I had never used meat glue before, so I wanted to use that. I made my spin on a Big Mac, but it was a pulled pork patty instead of regular meat and it was the first bite that people got. It was a sesame cracker that I made and we put the tiny pulled pork patty and some dried cheddar cheese that I used with a dehydrated that I bought for like $30 and I just made this spicy special sauce, a pickled red onion and a tiny bit of lettuce. I was just kind of playing with that.
I did a lot of pickled things and a lot of dehydrated things. I made a bunch of different pickles. I just tried to use everything available, like for example, I made chicken confit and with the skin and I scraped off the fat and fried the chickens skin. Making ice cream, I hadn't really had much of a chance to do that. Making my own catfish sausage, making jerky. I made some bison jerky and put that on a pasta. Also making pasta. Things I want to try out.
Now was there any Australian influence at all on any of the dishes served there?
I had a crumpet on the menu, that's Aussie inspired. I think that everything I make is still, like in a way, influenced by where I'm from. I really enjoy eating seafood. I guess that's why I wanted to use catfish a lot, because I've grown to really enjoy that. Most of it is inspired by living in the South, but I'm only cooking food that I like, so it's definitely inspired by where I grew up.
You were in charge. How does it feel going back from a meal like that to being a line cook again? Is that sort of frustrating? Does it encourage you to hurry up and kind of look for maybe a head chef position?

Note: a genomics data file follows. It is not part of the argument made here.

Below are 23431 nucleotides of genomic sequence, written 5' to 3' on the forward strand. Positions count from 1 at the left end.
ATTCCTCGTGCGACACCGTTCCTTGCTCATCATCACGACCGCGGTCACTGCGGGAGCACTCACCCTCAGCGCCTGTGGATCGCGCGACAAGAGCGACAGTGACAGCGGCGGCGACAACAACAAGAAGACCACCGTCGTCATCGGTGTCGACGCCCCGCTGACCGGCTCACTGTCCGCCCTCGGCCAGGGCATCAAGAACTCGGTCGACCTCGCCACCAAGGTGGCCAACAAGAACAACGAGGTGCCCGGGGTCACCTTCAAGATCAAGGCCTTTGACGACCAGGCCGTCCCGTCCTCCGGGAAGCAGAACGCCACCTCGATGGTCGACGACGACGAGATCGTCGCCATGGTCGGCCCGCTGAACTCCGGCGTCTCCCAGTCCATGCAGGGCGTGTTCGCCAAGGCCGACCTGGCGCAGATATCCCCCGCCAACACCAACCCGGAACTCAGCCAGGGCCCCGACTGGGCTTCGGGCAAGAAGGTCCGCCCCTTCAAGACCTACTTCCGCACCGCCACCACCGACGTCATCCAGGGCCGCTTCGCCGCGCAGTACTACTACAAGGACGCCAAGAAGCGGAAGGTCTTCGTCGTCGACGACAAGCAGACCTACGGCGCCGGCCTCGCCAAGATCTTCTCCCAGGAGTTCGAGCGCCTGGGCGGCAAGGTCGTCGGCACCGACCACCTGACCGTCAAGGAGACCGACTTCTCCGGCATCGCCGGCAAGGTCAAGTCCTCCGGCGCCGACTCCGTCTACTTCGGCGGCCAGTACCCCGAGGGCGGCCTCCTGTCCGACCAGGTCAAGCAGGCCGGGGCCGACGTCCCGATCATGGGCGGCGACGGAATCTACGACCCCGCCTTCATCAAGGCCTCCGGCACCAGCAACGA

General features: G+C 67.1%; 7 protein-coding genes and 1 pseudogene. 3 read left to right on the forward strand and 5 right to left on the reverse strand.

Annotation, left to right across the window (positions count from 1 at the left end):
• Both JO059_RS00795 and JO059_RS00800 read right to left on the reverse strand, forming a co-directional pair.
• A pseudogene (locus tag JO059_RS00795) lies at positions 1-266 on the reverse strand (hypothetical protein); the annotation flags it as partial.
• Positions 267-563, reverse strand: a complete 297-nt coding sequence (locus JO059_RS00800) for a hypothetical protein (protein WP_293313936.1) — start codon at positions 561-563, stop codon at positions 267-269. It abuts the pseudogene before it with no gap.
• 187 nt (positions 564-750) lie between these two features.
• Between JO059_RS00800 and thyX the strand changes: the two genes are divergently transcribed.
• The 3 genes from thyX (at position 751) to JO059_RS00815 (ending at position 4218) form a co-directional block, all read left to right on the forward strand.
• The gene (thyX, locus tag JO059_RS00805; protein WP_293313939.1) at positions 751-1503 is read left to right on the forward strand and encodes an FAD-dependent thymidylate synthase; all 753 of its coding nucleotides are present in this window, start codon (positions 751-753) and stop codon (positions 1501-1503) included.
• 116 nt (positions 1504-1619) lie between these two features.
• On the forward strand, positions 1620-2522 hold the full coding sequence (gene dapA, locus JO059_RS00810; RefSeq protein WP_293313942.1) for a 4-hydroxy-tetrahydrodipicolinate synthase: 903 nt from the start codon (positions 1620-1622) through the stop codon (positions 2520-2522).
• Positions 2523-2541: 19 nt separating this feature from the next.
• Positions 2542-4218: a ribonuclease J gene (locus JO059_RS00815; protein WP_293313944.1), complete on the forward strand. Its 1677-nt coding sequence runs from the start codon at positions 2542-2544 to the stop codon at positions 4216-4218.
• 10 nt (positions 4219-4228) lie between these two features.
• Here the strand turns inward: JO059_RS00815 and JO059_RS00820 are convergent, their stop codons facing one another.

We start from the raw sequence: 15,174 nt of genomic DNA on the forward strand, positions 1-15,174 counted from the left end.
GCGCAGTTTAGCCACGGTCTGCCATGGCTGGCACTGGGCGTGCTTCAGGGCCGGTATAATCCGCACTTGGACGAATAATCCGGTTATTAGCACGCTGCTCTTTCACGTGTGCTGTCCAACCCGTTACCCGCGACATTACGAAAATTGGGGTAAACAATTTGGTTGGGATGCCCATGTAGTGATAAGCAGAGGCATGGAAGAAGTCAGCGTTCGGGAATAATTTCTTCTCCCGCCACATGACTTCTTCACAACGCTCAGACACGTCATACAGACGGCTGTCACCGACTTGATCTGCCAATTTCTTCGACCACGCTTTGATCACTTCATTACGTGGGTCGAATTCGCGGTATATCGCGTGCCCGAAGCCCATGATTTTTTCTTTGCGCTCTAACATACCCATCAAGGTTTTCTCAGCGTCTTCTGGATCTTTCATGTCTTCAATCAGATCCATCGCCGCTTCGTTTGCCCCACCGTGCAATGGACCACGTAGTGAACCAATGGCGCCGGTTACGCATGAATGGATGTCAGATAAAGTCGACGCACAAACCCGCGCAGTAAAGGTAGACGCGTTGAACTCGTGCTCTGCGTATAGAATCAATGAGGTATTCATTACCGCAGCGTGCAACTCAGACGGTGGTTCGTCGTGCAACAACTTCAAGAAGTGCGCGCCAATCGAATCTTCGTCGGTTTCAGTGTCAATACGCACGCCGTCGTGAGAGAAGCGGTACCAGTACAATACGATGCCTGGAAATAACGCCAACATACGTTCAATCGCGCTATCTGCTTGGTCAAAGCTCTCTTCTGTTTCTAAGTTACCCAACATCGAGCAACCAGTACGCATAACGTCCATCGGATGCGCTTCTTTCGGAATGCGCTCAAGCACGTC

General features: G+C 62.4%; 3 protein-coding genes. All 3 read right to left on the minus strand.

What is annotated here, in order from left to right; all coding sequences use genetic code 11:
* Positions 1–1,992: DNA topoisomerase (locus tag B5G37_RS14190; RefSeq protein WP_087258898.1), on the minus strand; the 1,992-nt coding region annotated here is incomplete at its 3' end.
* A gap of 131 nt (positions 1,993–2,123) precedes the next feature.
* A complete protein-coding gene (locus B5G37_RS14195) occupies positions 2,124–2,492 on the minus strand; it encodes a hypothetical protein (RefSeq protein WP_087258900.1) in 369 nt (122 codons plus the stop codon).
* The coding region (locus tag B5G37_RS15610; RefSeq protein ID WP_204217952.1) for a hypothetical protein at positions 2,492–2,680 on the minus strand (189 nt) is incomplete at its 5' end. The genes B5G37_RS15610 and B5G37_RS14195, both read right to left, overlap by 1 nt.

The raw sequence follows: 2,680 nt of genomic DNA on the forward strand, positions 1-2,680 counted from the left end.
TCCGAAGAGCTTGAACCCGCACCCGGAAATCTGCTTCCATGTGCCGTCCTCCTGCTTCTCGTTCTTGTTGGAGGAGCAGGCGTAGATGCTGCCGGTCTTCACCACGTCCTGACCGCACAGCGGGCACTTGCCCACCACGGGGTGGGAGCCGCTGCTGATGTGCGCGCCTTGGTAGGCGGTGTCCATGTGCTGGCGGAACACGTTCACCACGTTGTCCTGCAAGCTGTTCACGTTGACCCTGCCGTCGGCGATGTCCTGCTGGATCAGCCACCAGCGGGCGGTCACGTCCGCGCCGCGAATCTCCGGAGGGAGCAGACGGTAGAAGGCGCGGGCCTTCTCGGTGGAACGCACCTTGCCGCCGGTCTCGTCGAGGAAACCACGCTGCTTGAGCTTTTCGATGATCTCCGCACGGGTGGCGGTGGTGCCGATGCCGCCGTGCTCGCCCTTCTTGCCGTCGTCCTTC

Now I know what to learn. It was nice for that one time to be able to do it, but it was a smaller scale and I know that I can do that now, and it was a lot of hard work. I was up probably at 8:00 every day until like midnight every night for at least five days before so, and in between I was moving, that was crazy. I had to move kitchens like three days before. But I know I have so much to learn. I'm starting at Momofuku Ko on Monday and those guys are many, many levels above, so I'm really excited.
How did that come about?
I went up there last month just to do a stage there. I followed that restaurant for a long time. I got to eat at the one in Sydney and I just really like what they're doing. It's fine dining, but the atmosphere is casual and I really like that. And the intimacy of being a tiny place. The plates that they are putting out there kind of blew my mind the first time I ate there. So, it's kind of a place I followed since I ate there and I read about it. I figured I would go up there and see what happens. Was there for a day. I got to work at all four of them- the noodle bar, the ssam bar, and their new one which is called Ma Peche. I kind of kept in contact when I got back and I'd always wanted to live in New York at one point and I was planning to move back to Australia and it kind of worked out that I was able to get a job there for a few months.
Anything else I should be asking about this? Is there something at all you want to share?
No not really. I know it would be interesting to see if other things like this happen in Louisville. I actually went to a place today in Charleston called Butcher and the Bee. They do lunch every day, but it's only open for dinner once a week for pop-up restaurants. It would be interesting to see if things like that happen in Louisville.
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[Photos: Courtesy Brent Mathis]